Politics puts limits on local growth: There’s a feud brewing (no pun intended) regarding self-distribution for local breweries, and we’re quickly seeing casualties. The current law allows breweries to self-distribute up to 25,000 barrels and after that, they are forced to sign with a third-party distributor, meaning turning over marketing, sales and other items related to product. Unsurprisingly, this is something breweries are not in favor of, as they’d like to control their own product. With the rapid growth and expansion, this is already affecting Olde Mecklenburg and NoDa (along with other N.C. breweries such as Wicked Weed), who have been forced to limit production even though there is high demand for its beers (case in point: OMB had to pull out of the Triad area in order to stay below the current limit). There’s a huge movement afoot to educate people about the situation, and I would expect to hear a lot from Craft Freedom this year. It’s inevitable another bill will be put before the N.C. House and Senate to try and raise the barrel cap, and you can also bet on Big Beer to pull out all the stops to try and prevent this. Who will prevail? Stay tuned …



N.C. Craft Brewers Guild takes over BB&T Ballpark: Another inaugural festival done the right way, set amidst an incredible place to have the event. Thousands congregated into where the Knights play uptown to enjoy beers from more than 50 North Carolina breweries and brewpubs. One of the highlights from the N.C. Brewers Celebration was the collaboration beer that came about from 10 statewide breweries getting together at NoDa to brew a red IPA. Hopefully this festival will be a staple for years to come, as it was the perfect location and atmosphere.



Charlotte welcomes Free Range and Wooden Robot to the brewery neighborhood: We got a double-dose of great craft beer when these two breweries opened. After winning a number of awards and appearing at numerous festivals over the last four years, Free Range finally found a home in NoDa for its brewery. The craftsmanship in this new brewery shone through, and kudos for the childrens’ play area. It’s great to see brothers Jason and Jeff Alexander finally calling a place their own, as their unique beer styles and ingredients should have people flocking to Free Range for years to come. Wooden Robot, meanwhile, seemingly wrote a book on how to draw interest to your brewery, starting with surprising everyone with a spectacular beer at one of the best festivals in the Southeast. Once anyone had Hop Rocks at Black & Blue, they couldn’t wait for Wooden Robot to open in South End. The place was packed for the grand opening and owners Dan Wade and Josh Patton quickly showed they belonged in the local craft beer community with such favorites as Good Morning Vietnam, vanilla blonde coffee ale.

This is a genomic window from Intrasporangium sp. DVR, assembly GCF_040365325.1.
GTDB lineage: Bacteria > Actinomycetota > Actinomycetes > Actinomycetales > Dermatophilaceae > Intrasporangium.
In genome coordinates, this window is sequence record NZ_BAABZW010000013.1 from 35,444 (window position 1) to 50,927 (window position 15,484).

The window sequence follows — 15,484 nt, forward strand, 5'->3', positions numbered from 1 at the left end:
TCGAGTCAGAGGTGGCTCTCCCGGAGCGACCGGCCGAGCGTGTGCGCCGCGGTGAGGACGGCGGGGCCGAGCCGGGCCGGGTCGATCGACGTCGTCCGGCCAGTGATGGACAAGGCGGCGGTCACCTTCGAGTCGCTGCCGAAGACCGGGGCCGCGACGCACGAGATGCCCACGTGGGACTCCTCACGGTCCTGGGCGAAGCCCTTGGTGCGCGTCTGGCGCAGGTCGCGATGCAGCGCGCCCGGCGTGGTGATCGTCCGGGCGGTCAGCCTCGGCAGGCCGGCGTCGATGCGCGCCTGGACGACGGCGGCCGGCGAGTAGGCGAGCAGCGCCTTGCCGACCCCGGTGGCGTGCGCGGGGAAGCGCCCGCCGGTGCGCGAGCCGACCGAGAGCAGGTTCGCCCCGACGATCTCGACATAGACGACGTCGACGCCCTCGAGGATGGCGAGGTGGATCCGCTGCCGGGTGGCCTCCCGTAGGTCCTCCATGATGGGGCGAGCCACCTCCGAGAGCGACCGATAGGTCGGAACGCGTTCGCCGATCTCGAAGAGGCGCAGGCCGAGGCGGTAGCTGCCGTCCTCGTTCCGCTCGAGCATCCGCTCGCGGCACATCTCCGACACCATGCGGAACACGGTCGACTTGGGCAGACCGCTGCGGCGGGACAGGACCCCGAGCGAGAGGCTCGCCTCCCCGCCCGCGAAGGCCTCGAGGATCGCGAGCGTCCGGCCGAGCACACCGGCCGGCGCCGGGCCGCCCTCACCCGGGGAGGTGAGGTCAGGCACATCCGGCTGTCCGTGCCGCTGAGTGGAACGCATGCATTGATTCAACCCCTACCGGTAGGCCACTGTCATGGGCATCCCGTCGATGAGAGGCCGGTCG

Red Clay gives the Queen City its first cidery: The popularity of hard cider has risen dramatically in the last few years. It’s a refreshing alternative to those who may not be a craft beer fan, and you’ll always get a good local flavor with fresh apples. Red Clay opened to much fanfare in the South End neighborhood and has already partnered with some local breweries, including a well-done Jalapacider featuring Birdsong’s Jalapeno Pale Ale.

The Cellar sets a benchmark for craft beer establishments: This is what the hardcore craft beer lover has been waiting for. A speakeasy-style spot with an ambiance that makes you feel special (complete with general manager Charles Read making it a point to stop and talk with every table), with a taplist/bottle selection that screams “Take my money now!” And that’s not all: the food is fantastic and the mixologists know what they’re doing behind the bar. Rob Duckworth and his staff carefully constructed every detail of The Cellar (including a fact-finding trip to New York City), and it shows mightily.